New Historian

Chicago 7: Sentencing in the Trial Of the Century

Jerry Rubin-Spectrum 13th March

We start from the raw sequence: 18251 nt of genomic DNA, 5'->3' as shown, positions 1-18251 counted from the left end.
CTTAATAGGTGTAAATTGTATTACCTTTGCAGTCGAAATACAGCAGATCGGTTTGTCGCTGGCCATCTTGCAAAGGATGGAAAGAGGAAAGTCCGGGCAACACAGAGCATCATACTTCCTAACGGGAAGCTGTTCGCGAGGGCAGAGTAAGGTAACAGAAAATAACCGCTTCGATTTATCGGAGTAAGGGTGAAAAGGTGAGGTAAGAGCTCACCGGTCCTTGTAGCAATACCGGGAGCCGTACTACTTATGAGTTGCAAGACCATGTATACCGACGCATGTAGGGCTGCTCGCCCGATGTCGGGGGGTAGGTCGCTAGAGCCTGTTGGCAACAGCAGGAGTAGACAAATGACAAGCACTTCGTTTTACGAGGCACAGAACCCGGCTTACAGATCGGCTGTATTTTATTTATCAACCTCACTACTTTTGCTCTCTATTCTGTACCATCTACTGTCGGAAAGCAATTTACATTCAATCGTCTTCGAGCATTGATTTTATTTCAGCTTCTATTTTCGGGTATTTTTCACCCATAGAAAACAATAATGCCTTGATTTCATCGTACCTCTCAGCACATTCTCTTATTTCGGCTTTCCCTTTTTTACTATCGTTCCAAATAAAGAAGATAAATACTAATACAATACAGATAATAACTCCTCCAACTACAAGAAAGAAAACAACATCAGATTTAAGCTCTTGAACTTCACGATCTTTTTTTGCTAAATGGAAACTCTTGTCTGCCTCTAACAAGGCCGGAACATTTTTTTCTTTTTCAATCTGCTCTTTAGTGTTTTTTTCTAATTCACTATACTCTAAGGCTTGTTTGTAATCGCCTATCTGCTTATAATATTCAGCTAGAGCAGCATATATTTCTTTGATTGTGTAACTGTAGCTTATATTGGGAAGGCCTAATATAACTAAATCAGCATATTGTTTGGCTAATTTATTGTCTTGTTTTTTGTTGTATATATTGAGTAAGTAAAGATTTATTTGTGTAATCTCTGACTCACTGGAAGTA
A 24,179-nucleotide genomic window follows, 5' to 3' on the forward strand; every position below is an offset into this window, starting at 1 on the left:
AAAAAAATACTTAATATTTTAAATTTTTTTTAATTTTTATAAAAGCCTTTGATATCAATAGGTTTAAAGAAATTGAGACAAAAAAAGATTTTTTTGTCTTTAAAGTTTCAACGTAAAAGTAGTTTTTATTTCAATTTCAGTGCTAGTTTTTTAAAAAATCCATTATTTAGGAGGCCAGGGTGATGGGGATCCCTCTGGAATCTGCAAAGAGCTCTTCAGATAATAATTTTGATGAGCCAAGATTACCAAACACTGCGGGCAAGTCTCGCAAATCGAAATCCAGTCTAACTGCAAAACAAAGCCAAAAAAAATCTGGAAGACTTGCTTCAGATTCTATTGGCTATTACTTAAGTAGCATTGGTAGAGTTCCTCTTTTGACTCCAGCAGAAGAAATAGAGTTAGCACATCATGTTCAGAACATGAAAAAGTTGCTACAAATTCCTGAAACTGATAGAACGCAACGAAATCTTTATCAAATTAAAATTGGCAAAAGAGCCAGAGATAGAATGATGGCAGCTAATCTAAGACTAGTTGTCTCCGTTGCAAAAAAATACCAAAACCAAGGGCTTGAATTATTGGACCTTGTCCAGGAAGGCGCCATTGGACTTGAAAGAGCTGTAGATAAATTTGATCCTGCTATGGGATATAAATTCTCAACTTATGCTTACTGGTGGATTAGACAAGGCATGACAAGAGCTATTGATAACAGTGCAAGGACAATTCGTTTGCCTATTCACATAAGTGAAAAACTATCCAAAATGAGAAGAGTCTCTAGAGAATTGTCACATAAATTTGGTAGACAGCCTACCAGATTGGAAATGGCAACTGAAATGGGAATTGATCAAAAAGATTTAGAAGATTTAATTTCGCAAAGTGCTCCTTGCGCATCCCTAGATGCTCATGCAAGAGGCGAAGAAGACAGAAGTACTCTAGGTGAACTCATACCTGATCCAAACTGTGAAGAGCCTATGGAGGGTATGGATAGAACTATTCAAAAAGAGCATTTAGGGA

<![CDATA[It was built up as the 'Trial of the Century', a court case that pitted different generations, beliefs and ideologies in US culture against each other over the backdrop of the Vietnam War. Yet as the trial came to a close, Jon R. Waltz described it in The Nation as a ‘Monumental Non-Event’. The sentencing of the Chicago Seven on 19th February 1970 brought to a close a major court case which is now, at least in some corners, dismissed as meaningless. The trial originated in the fierce anti-Vietnam War movement that had become increasingly vocal throughout the 1960s. In August 1968, a series of protests were organised at the Democratic National Convention in Chicago. Around 10,000 anti-Vietnam War protesters gathered in the city, determined to disrupt the convention as much as possible in protest at continued US involvement in the war, and other policies of Lyndon B. Johnson’s government. Chicago Mayor Richard Daley took a strict stance against the protesters, and police were deployed around the city to break up demonstrations, among other things enforcing 11pm curfews in the city’s parks where the protesters intended to congregate. The heavy handed tactics of the police saw conflicts erupt on the streets of Chicago and riots break out across the city over the course of several days. In the end, some 589 protesters were arrested, and 218 people imprisoned. Eight activists were charged for organising the riots (the Chicago Eight became the Chicago Seven when it was decided to charge one of the activists separately.) Those accused of organising the event ranged from pacifists to grass roots political activists and a member of the Black Panthers. The eight charged were: David Dellinger, a pacifist and chairman of the National Mobilization against the War; Tom Hayden and Rennie Davis, leaders of the Students for a Democratic Society, Abbie Hoffman and Jerry Rubin, leaders of the Youth International Party; John Froines and Lee Weiner, local Chicago organizers; and Bobby Seale, co-founder of the Black Panther party. A five month trial followed, which repeatedly threatened to descend into farce. All of the defendants were charged with conspiracy to incite a riot. Bobby Seale started to disrupt the trial in protest at not being represented by the lawyer he had chosen. After gagging and bounding him to a seat failed to stop his loud protests, the judge ordered that Seale be tried separately, leaving the Chicago Seven. A key piece of evidence for conspiracy used against them was an activist meeting several months before the Democratic National Convention. Controversy was never far from the trial. Many observers accused the highly conservative Judge Julius Hoffmann of having a bias against the defendants, citing his rejection of many of the defense’s pre-trial motions, despite having accepted most of those requested by the prosecution. The defendants also did their best to disrupt the trial, eating jelly beans, wearing outlandish clothes and cracking jokes to trivialise the whole thing and poke fun at the US legal system. Daily protests outside the courthouse took place in solidarity with the defendants. Increasingly, the event became a public spectacle. The defence argued the charges were an official over reaction. A host of singers, artists and activists were brought into court in an attempt to explain what the demonstrators objected to in American society, turning the trial into a platform for their anti-establishment views. At the end of the trial, five of the defendants, Rubin, Hoffman, Hayden, Davis and Dellinger, were found guilty of inciting riots but not conspiring to do so. Weiner and Froines were acquitted of all charges. However, all seven defendants, along with two defence lawyers and Seale, were sentenced to jail time for contempt of court. Ultimately, none of the Chicago Seven served jail time. In 1972, a Court of Appeal overturned the convictions, pointing to Judge Hoffman’s hostility to the defendants and procedural errors. Although often called meaningless, generally in reference to the fact the defendants were charged and not jailed; and the severity of the charges against them had been reduced, the Chicago Seven trial was important in giving a very public platform to critics of the Vietnam War.]]>

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